“The data that we have access to today has never been more relevant, time sensitive, granular, and specific. Purchase data, shopping cart data, in-store locational data. Data on website usage, mobile location, advertising exposure – the information, the great information we have access to is exploding.”
That’s what Pat Dineen, CIO at Nielsen said at the outset of our recent Fireside Chat on enabling secure data sharing in the marketing industry (you can watch it below). The other participants in the chat included George Coruguedo, CTO at Redpoint Global, Carol Meyers, former CMO at Rapid7, and myself.
We convened the chat to address a key question: How can we share, analyze and monetize this data – which Pat called “precious, proprietary, dangerous and competitive” – without exposing it to risk or, as Pat said, “giving it away.”
“If I am a media company or a retailer or a bank, I have really great information about what consumers do on my properties, in stores, on my websites and with my mobile apps. I know I can multiply the value of that data if I’m able to bring it together with other information. 20 years ago, we could just call up an Axiom or an Experian or somebody and get an address match and append a hundred demographic variables. And it was no big deal. You could do that almost overnight,” he explained.
The Power and Promise of Data Sharing
Of course, times have changed. Marketers have become much more protective of their data. There are two reasons for this. First, the immense value of this data has become clear. Second, concerns about data privacy have driven governments and regulators to impose more and more wide-ranging restrictions on how data can be used, and they have prescribed more and more stringent standards on how it must be protected.
Pat put the conundrum this way, “If I have precious data from my experience with customers, and I know somebody else also has precious information, and the two together can actually make for much better a relationship with that customer, how do you do that? And how do you do that at scale?”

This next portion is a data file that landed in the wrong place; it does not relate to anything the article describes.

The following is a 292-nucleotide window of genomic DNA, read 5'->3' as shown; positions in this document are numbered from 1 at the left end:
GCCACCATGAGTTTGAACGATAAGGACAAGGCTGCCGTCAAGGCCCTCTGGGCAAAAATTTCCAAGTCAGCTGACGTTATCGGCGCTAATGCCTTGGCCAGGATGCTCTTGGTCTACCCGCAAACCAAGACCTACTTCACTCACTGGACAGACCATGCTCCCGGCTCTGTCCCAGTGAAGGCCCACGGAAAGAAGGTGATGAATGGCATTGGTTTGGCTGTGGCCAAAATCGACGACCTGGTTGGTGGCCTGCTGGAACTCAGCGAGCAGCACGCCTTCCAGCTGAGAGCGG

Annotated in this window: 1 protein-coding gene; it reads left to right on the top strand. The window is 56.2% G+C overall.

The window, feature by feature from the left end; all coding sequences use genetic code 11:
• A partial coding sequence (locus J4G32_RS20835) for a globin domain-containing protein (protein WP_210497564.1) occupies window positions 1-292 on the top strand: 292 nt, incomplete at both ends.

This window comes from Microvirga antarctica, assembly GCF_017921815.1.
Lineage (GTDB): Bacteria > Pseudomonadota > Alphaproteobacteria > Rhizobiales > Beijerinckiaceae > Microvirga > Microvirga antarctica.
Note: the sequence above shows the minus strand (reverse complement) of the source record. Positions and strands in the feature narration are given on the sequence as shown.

To show that this is far from an academic exercise, Redpoint’s George Coruguedo described the following scenario.
“We work with a retail pharmacy company and one of the areas that is incredibly costly in the healthcare industry are billing errors, cases where you have to call a customer up and correct something about their record. There’s been lots of discussions happening in the healthcare industry about pooling insurance data, cleansing it, and making it available to healthcare organizations. This would allow them to get the correct billing information for everyone and take some real friction out of the system, because chasing down this information actually costs billions of dollars in time and energy and effort.”
“At the same time,” he pointed out, “while there’s good reason to do something like this, and, cost saving’s aside, there are real benefits to the customer, companies are terrified of doing it for the exact reason that Pat was saying. They don’t know if their data will be safe or what someone else might do with it.”
Scalable and Secure Data Sharing
It was with an eye to overcoming these data sharing challenges that we created Sotero Opaque. As I said during the chat, in the old days, appending data was simple. You sent your file via FTP, the data partner appended it and sent it back to you. Nobody really worried about price or security. Everyone just assumed that the other party would keep things secure.
Today, that’s not acceptable. Companies want to be in charge of controlling and securing their customer information. That has been the whole idea that we operated on. Data sharing plays such a pivotal role across industries, we wanted to build a platform that enables everyone to do it securely and stay in control.
Building a platform like this called for rethinking the approach to data security. In the past, the focus was on protecting a siloed data store. This involved placing a big emphasis on access control and encrypting data at rest. But, as we discussed in the chat, the whole value of data lies in its ability to move and to be accessed and acted upon by various parties. That requires a different approach, where you can keep data protected, but still enable participants to act on that protected data and do so quickly at scale. The platform we created does just that.
We covered a number of related topics during the chat – how to walk the line between personalizing interactions while protecting privacy; what “good” and “bad” look like when working with customer data; why a “utility” approach, involving common norms and standards, is crucial for sharing date – so I encourage you to check it out if you haven’t already.
And if you would like to learn more about Sotero, let’s talk!